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Solving the innovation puzzle. A framework for consistent innovation in banking and insurance

Posted. 13.12.2010


For the past 500 years, the banking and insurance industries have struggled to balance innovation with stability and conventionality – with innovation suffering as a result. The incremental innovation of the past is not sufficient in today’s rapidly chang

In December 2009, Paul Volcker, former chairman of the U.S. Federal Reserve, shocked the financial world by telling an audience of senior finance executives that the banking industry's single most important innovation in the past 25 years was the automated teller machine, which, he added, had at least proved "useful."1 Proponents of the Optional Federal Charter - a proposal to allow U.S. insurance companies to choose between a current state-based regulatory system and a single federal regulatory agency - contend that "the [insurance] industry has not introduced a single entirely new property and casualty insurance product for individual customers" since 1959.2 Both statements seem to support the popular verdict on innovation in the financial services industries: There is little innovation and, when innovation occurs, it is typically of little real value.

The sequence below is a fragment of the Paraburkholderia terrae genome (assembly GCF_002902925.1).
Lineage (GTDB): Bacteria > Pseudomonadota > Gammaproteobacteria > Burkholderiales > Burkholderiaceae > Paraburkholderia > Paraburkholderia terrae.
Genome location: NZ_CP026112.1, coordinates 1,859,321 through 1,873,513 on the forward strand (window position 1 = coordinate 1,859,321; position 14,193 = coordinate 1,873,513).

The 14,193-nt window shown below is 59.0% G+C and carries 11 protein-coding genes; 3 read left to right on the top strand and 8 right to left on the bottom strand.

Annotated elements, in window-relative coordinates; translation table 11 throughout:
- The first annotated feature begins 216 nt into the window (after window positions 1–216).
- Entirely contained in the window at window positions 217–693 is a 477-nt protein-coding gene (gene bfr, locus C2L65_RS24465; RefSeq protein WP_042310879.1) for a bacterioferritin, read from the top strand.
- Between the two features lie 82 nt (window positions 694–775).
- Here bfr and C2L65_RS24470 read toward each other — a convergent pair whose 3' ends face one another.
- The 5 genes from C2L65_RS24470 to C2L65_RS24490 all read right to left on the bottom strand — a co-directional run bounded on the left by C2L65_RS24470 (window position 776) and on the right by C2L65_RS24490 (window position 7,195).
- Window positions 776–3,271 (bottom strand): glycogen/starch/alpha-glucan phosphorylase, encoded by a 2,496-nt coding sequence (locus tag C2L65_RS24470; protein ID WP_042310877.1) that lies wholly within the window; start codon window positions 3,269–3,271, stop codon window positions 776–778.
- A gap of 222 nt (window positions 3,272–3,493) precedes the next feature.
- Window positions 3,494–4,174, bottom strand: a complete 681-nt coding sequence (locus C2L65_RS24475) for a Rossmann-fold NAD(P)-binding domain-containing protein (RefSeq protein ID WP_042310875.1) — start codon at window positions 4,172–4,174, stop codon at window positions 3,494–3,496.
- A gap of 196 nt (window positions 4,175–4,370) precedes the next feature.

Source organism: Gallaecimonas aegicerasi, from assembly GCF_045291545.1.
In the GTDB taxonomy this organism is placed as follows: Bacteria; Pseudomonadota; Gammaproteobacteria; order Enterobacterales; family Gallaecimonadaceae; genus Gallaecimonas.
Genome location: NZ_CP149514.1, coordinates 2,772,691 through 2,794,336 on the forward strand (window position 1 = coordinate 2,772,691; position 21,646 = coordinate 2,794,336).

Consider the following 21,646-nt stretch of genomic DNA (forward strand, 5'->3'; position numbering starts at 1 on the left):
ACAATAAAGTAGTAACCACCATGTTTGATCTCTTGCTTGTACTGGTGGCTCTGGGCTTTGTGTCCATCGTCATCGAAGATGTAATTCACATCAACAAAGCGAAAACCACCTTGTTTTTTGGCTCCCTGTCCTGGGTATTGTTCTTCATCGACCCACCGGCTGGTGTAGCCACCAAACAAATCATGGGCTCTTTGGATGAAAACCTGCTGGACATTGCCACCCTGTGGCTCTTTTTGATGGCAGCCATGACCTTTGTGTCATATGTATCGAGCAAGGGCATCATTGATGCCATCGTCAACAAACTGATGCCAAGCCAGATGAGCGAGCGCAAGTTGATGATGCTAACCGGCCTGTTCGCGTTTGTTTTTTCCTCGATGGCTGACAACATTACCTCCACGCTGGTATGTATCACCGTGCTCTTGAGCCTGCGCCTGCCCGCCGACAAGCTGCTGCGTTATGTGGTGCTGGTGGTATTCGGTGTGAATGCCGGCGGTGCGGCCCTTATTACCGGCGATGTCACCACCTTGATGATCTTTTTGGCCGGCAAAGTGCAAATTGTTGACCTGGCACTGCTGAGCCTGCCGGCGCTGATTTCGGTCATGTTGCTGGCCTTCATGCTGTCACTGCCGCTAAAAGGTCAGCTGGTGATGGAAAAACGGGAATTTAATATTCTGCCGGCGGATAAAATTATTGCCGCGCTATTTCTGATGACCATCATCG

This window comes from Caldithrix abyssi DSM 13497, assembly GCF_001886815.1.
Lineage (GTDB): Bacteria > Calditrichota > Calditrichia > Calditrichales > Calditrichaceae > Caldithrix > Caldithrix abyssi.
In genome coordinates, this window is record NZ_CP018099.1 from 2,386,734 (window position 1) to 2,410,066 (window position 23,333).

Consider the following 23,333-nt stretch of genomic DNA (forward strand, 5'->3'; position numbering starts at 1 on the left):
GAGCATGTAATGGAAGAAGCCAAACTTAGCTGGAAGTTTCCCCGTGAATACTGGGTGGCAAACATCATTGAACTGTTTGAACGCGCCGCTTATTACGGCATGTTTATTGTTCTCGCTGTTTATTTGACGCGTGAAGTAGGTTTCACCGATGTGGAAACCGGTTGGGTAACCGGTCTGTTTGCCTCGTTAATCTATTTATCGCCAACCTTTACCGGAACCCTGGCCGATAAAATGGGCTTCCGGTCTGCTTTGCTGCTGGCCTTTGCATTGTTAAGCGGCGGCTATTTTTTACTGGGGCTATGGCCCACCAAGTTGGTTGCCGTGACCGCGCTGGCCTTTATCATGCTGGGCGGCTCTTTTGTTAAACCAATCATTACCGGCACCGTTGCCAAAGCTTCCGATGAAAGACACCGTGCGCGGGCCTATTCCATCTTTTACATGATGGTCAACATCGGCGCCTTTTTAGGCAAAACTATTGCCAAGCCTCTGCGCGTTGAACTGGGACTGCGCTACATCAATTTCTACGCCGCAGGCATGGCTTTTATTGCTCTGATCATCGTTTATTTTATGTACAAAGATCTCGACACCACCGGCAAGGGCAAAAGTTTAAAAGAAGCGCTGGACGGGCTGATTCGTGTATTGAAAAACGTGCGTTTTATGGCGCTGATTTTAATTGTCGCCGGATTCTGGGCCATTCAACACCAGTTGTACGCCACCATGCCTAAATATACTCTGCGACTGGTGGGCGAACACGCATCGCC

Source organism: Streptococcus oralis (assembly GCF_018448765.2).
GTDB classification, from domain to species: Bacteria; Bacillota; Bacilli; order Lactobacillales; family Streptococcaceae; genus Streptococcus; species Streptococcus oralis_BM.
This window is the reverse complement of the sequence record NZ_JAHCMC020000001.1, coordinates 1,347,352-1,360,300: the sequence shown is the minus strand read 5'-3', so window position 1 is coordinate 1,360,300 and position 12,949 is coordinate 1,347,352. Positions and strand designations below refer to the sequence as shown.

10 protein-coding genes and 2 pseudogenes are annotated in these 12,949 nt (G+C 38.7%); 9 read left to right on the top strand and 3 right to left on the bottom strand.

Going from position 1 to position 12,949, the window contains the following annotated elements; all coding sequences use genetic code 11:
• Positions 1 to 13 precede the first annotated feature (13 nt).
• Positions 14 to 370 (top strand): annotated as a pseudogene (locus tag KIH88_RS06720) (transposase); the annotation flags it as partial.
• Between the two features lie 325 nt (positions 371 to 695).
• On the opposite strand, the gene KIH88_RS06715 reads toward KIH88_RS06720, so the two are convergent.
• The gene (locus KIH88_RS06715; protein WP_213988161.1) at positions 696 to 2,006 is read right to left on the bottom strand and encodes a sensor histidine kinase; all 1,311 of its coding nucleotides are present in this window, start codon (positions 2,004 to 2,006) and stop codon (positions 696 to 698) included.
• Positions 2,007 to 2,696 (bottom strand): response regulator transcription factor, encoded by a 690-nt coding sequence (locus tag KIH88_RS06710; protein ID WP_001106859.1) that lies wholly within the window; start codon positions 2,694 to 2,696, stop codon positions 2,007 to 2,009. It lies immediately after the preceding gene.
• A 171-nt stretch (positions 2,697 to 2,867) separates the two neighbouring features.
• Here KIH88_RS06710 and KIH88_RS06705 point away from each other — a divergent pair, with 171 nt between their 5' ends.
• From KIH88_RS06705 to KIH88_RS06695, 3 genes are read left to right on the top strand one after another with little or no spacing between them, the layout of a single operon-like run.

But is this verdict true? And even if it is, does it matter? Arguably, modern economies could not function without the stabilizing services of banks and insurers, which include transforming uncertainty into economically manageable risk and pooling and transferring funds from market participants with excess capital to those that have a business proposition but no means to realize it. Would innovation enhance these basic services? What benefits might be gained by solving the innovation puzzle?

Before addressing these questions, it's important to determine what exactly is meant by the term innovation. Does innovation have to be radically new? Most would agree that the introduction of a Web-based book-selling model like that of is innovative

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